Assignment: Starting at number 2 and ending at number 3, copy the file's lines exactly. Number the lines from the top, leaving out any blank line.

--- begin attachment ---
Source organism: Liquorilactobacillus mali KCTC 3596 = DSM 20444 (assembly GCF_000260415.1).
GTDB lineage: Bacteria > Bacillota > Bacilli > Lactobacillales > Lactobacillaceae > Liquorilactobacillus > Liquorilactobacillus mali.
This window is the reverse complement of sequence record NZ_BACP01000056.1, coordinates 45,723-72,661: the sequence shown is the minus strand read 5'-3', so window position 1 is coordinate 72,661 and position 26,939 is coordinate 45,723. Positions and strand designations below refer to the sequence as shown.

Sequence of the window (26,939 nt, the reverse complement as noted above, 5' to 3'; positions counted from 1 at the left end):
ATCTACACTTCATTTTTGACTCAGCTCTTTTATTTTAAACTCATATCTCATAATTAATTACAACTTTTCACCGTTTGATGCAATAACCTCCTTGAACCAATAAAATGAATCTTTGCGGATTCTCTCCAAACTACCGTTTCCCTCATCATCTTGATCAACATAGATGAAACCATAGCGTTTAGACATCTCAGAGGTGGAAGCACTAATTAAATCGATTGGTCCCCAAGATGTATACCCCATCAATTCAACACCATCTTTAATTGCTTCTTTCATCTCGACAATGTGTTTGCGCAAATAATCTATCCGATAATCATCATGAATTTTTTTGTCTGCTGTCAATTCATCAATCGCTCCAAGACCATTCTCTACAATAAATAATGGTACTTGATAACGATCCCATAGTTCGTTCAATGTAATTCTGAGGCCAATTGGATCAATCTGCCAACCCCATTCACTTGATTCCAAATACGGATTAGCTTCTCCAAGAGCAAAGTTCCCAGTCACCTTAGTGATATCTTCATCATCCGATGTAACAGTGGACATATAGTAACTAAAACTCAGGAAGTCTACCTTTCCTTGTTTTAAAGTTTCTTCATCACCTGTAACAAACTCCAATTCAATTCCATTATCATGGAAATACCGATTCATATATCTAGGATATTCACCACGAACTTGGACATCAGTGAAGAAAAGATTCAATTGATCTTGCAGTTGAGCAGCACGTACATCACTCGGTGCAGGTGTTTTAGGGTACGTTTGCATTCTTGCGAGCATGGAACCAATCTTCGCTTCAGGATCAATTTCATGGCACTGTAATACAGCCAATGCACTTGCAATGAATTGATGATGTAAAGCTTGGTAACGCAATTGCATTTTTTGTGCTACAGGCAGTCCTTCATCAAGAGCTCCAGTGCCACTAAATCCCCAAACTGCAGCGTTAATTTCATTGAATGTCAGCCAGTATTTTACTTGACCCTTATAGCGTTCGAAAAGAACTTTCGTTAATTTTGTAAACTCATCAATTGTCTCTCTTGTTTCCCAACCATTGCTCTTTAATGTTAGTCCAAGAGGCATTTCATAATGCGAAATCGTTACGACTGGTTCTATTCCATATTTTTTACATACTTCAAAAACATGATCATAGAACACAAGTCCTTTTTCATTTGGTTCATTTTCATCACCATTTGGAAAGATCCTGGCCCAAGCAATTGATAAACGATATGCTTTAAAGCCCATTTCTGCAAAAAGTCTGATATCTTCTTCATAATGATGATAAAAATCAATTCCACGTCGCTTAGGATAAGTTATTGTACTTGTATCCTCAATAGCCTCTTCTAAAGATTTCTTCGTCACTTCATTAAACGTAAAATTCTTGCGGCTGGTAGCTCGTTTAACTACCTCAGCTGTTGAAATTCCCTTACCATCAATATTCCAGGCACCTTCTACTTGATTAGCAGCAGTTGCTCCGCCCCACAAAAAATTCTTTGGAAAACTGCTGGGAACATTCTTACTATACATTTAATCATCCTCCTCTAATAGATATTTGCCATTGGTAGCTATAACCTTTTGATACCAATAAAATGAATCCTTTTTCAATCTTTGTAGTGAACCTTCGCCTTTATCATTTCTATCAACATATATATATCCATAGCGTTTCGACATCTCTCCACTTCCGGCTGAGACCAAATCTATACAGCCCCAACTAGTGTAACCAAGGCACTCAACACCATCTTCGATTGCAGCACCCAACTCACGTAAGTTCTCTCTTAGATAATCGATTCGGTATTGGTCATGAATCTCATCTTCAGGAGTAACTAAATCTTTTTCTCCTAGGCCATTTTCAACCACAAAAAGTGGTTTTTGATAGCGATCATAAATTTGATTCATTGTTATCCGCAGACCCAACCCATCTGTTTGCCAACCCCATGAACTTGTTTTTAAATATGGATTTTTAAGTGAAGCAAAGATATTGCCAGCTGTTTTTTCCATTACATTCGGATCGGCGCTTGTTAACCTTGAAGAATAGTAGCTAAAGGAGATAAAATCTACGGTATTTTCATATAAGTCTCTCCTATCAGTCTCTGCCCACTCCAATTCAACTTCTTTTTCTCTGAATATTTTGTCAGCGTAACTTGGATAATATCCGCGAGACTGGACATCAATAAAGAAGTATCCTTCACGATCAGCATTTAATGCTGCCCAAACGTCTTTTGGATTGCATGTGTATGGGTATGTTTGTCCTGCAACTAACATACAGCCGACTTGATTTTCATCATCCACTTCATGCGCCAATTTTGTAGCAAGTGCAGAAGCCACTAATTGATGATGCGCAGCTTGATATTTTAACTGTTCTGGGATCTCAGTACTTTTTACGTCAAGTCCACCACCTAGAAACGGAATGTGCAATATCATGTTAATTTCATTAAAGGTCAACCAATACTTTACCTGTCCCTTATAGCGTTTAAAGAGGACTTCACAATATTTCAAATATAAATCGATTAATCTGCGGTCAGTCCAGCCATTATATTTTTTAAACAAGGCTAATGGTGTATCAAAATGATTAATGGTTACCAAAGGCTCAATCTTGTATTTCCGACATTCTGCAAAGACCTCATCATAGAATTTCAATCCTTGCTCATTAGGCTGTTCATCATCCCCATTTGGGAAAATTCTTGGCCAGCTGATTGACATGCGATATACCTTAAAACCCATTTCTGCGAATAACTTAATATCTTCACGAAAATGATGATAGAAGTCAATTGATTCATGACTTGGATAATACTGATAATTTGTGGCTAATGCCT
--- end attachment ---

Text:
GTDB lineage: Bacteria > Bacillota > Bacilli > Lactobacillales > Lactobacillaceae > Liquorilactobacillus > Liquorilactobacillus mali.
This window is the reverse complement of sequence record NZ_BACP01000056.1, coordinates 45,723-72,661: the sequence shown is the minus strand read 5'-3', so window position 1 is coordinate 72,661 and position 26,939 is coordinate 45,723. Positions and strand designations below refer to the sequence as shown.